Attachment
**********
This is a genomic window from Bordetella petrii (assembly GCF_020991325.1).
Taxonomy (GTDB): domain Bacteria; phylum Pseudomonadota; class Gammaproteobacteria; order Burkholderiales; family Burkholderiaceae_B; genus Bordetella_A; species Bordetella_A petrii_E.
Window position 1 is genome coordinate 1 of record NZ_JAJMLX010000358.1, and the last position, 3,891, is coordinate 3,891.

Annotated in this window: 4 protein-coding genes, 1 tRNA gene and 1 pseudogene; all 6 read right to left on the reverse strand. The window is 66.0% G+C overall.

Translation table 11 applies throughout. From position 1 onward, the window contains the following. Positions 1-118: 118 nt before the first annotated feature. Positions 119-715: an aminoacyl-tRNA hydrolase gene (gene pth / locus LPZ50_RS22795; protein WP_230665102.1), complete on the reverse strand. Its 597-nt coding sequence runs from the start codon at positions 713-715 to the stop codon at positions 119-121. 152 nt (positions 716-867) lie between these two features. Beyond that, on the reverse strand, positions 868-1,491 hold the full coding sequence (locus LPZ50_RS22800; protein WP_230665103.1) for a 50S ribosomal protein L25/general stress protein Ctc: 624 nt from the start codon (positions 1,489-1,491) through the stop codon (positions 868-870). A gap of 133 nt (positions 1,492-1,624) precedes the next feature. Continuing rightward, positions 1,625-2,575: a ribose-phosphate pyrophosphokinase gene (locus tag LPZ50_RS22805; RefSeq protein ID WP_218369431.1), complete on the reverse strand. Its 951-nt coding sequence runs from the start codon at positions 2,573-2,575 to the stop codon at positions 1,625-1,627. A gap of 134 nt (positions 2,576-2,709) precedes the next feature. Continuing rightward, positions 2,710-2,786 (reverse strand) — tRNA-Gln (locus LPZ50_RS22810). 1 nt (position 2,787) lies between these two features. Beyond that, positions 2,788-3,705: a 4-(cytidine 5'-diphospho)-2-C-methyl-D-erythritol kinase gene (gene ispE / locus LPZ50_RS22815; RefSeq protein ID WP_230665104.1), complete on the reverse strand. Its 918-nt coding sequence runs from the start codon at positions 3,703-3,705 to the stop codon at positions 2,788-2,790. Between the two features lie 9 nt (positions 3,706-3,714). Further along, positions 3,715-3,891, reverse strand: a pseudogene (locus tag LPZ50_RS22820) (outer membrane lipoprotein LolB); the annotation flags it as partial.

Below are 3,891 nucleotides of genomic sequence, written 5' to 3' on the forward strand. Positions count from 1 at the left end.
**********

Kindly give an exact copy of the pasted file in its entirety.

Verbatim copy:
This is a genomic window from Bordetella petrii (assembly GCF_020991325.1).
Taxonomy (GTDB): domain Bacteria; phylum Pseudomonadota; class Gammaproteobacteria; order Burkholderiales; family Burkholderiaceae_B; genus Bordetella_A; species Bordetella_A petrii_E.
Window position 1 is genome coordinate 1 of record NZ_JAJMLX010000358.1, and the last position, 3,891, is coordinate 3,891.

Annotated in this window: 4 protein-coding genes, 1 tRNA gene and 1 pseudogene; all 6 read right to left on the reverse strand. The window is 66.0% G+C overall.

Translation table 11 applies throughout. From position 1 onward, the window contains the following. Positions 1-118: 118 nt before the first annotated feature. Positions 119-715: an aminoacyl-tRNA hydrolase gene (gene pth / locus LPZ50_RS22795; protein WP_230665102.1), complete on the reverse strand. Its 597-nt coding sequence runs from the start codon at positions 713-715 to the stop codon at positions 119-121. 152 nt (positions 716-867) lie between these two features. Beyond that, on the reverse strand, positions 868-1,491 hold the full coding sequence (locus LPZ50_RS22800; protein WP_230665103.1) for a 50S ribosomal protein L25/general stress protein Ctc: 624 nt from the start codon (positions 1,489-1,491) through the stop codon (positions 868-870). A gap of 133 nt (positions 1,492-1,624) precedes the next feature. Continuing rightward, positions 1,625-2,575: a ribose-phosphate pyrophosphokinase gene (locus tag LPZ50_RS22805; RefSeq protein ID WP_218369431.1), complete on the reverse strand. Its 951-nt coding sequence runs from the start codon at positions 2,573-2,575 to the stop codon at positions 1,625-1,627. A gap of 134 nt (positions 2,576-2,709) precedes the next feature. Continuing rightward, positions 2,710-2,786 (reverse strand) — tRNA-Gln (locus LPZ50_RS22810). 1 nt (position 2,787) lies between these two features. Beyond that, positions 2,788-3,705: a 4-(cytidine 5'-diphospho)-2-C-methyl-D-erythritol kinase gene (gene ispE / locus LPZ50_RS22815; RefSeq protein ID WP_230665104.1), complete on the reverse strand. Its 918-nt coding sequence runs from the start codon at positions 3,703-3,705 to the stop codon at positions 2,788-2,790. Between the two features lie 9 nt (positions 3,706-3,714). Further along, positions 3,715-3,891, reverse strand: a pseudogene (locus tag LPZ50_RS22820) (outer membrane lipoprotein LolB); the annotation flags it as partial.

Below are 3,891 nucleotides of genomic sequence, written 5' to 3' on the forward strand. Positions count from 1 at the left end.